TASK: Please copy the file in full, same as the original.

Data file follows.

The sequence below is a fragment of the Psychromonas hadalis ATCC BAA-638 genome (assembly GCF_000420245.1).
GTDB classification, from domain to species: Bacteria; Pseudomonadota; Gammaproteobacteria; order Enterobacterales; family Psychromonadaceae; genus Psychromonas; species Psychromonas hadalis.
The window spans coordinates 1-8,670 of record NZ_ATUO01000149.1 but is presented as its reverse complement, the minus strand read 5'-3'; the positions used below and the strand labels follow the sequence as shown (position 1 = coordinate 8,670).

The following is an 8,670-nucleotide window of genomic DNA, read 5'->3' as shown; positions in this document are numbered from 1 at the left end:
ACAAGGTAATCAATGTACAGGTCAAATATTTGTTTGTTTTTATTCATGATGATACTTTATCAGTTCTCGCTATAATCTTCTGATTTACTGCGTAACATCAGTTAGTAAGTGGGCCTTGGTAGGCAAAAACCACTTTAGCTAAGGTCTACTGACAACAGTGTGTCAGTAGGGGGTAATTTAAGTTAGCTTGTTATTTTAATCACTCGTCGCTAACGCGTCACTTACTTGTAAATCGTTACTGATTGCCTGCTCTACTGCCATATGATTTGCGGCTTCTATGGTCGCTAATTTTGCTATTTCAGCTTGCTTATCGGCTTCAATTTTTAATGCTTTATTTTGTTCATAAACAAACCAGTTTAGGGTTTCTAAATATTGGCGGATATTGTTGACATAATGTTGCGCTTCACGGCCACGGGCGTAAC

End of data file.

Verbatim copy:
The sequence below is a fragment of the Psychromonas hadalis ATCC BAA-638 genome (assembly GCF_000420245.1).
GTDB classification, from domain to species: Bacteria; Pseudomonadota; Gammaproteobacteria; order Enterobacterales; family Psychromonadaceae; genus Psychromonas; species Psychromonas hadalis.
The window spans coordinates 1-8,670 of record NZ_ATUO01000149.1 but is presented as its reverse complement, the minus strand read 5'-3'; the positions used below and the strand labels follow the sequence as shown (position 1 = coordinate 8,670).

The following is an 8,670-nucleotide window of genomic DNA, read 5'->3' as shown; positions in this document are numbered from 1 at the left end:
ACAAGGTAATCAATGTACAGGTCAAATATTTGTTTGTTTTTATTCATGATGATACTTTATCAGTTCTCGCTATAATCTTCTGATTTACTGCGTAACATCAGTTAGTAAGTGGGCCTTGGTAGGCAAAAACCACTTTAGCTAAGGTCTACTGACAACAGTGTGTCAGTAGGGGGTAATTTAAGTTAGCTTGTTATTTTAATCACTCGTCGCTAACGCGTCACTTACTTGTAAATCGTTACTGATTGCCTGCTCTACTGCCATATGATTTGCGGCTTCTATGGTCGCTAATTTTGCTATTTCAGCTTGCTTATCGGCTTCAATTTTTAATGCTTTATTTTGTTCATAAACAAACCAGTTTAGGGTTTCTAAATATTGGCGGATATTGTTGACATAATGTTGCGCTTCACGGCCACGGGCGTAAC